WOODSTOCK – At least two women who were recorded or photographed without their knowledge at a tanning salon last year say they no longer feel secure.
The victims testified during a sentencing hearing in Shenandoah County General District Court on Monday that Eric Lee Fadely took away their feeling of security. One woman said she no longer could use dressing rooms or restrooms without first looking for peepholes or cameras.
But Fadely, 19, of Edinburg, had no criminal history and the state classifies his charges – using a peephole to look into an enclosure and three counts of filming or photographing a non-consenting, nude person in a place in which the victim has a reasonable expectation of privacy – as misdemeanors. Fadely pleaded guilty to all four charges and faced a maximum punishment of up to 12 months in jail.
Judge W. Dale Houff said in determining Fadely’s punishment that sentencing guidelines called for the defendant to receive probation with no incarceration.
Houff sentenced Fadely to 180 days in jail with 170 days suspended for the charge of use of a peephole; and to 180 days in jail, with all time suspended, for each count of filming or photographing a non-consenting, nude person. Houff imposed a $500 fine with $400 suspended. Fadely also must complete therapy as a condition of his probation, Houff said.
Authorities charged Fadely with committing the crimes in January 2018. Fadely had just turned 18 when he committed the first crime on Jan. 5, 2018.
Commonwealth’s Attorney Amanda Wiseley called the two women to provide their victim impact statements to Houff. A third victim did not testify.
“I just feel like something’s been taken away that I’m sure, in time, will hopefully come back,” one victim said, calling the incident a “setback” in her life.
The victim said she “feels like someone’s watching me,” when she goes into a dressing room or bathroom. The victim admitted that she used tanning salons year-round and called the practice an enjoyable, 10-minute piece of her day. The victim said she can no longer go tanning as a result of her experience.
The other victim told the judge that Fadely stood outside the tanning area in the same salon for 45 seconds and recorded video footage of her. The victim said she didn’t find out that this had happened until almost a month later, all the while still using the tanning salon.
“This whole process has really gone by with minimal knowledge and nobody asking really how we are, but yet trying to make it OK for him (Fadely) to go to the Armed Forces and that upsets me,” the victim said. “He knew when victims were coming in. It was premeditated. It was not just an impulsive, kid thing.”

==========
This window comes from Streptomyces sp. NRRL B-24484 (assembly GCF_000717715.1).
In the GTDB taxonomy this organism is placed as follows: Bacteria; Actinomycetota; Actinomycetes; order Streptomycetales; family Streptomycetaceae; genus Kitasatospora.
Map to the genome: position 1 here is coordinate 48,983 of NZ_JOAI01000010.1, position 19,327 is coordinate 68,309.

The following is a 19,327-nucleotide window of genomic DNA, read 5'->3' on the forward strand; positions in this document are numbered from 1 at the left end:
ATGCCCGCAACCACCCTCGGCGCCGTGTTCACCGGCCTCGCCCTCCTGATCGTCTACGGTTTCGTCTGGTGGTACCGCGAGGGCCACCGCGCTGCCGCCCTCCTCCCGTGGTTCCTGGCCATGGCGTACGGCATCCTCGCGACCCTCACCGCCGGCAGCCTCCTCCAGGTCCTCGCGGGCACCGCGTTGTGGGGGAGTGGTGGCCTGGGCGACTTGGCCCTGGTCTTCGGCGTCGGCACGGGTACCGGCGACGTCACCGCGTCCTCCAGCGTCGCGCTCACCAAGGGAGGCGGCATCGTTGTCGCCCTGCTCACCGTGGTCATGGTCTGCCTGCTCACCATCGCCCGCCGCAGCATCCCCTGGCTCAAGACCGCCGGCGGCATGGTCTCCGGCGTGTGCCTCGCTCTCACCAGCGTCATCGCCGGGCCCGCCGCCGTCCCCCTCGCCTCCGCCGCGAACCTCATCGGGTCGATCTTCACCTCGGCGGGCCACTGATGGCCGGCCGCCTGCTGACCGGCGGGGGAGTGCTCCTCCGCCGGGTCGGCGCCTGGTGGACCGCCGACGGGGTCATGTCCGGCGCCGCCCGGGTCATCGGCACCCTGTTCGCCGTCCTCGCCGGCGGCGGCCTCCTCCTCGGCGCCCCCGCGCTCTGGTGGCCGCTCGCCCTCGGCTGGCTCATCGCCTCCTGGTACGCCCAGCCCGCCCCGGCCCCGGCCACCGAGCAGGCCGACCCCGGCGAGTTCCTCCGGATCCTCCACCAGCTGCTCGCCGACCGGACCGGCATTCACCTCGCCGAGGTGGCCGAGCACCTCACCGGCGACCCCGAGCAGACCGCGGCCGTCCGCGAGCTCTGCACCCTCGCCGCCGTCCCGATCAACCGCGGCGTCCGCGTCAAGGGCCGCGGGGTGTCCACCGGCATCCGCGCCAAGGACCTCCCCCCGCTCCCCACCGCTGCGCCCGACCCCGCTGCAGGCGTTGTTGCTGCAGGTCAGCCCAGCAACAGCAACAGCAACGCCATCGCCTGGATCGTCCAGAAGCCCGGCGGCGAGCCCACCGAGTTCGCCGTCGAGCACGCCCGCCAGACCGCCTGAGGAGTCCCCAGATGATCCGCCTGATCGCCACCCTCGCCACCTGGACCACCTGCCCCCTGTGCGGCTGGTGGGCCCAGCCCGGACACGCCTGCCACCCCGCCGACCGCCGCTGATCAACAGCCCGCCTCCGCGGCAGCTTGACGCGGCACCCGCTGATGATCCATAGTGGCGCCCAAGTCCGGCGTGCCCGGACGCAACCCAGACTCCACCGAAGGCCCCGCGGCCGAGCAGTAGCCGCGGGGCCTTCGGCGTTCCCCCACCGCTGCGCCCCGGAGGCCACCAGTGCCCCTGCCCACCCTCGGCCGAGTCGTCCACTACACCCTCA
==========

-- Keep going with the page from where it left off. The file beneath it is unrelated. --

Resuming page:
The second victim to testify said she also felt anxious when entering dressing rooms. She said Fadely violated the victims’ sense of security.
Peter McDermott represented the defendant. Fadely spoke to the victims, at times holding back tears.
“I can’t say sorry; there’s no words that can really explain how I feel,” he said.
Fadely said he took an oath when he joined the U.S. military. He admitted that he took the sense of security from the victims.
“It’s not something I can easily give back,” Fadely said.
“Where I was last year is not where I am now,” he said.
One victim spoke directly to Fadely and pointed out that he violated the oath he took when entering the U.S. military.
Wiseley admitted she didn’t know what kind of punishment the court could impose in such a case.
“The court’s heard from the victims ... what was taken away from them is not something you can give back with the snap of a finger,” she said.
McDermott said his client is seeing a specialist to address his behavior.
Houff took a few minutes to come up with Fadely’s punishment.
“I understand that the defendant was very young, barely 18, he has no criminal record and we’re normally inclined to give everyone somewhat of a second chance,” Houff said. “Of course, at the same time, this was very demoralizing, upsetting to people and even at 18, when you’re able to do many things at 18, even join the military, you ought to have responsibility in understanding what impact this has.
“Like I said, normally we would enter a suspended sentence, but I have decided on one of these (charges) he ought to see what the inside of a jail is like,” Houff added.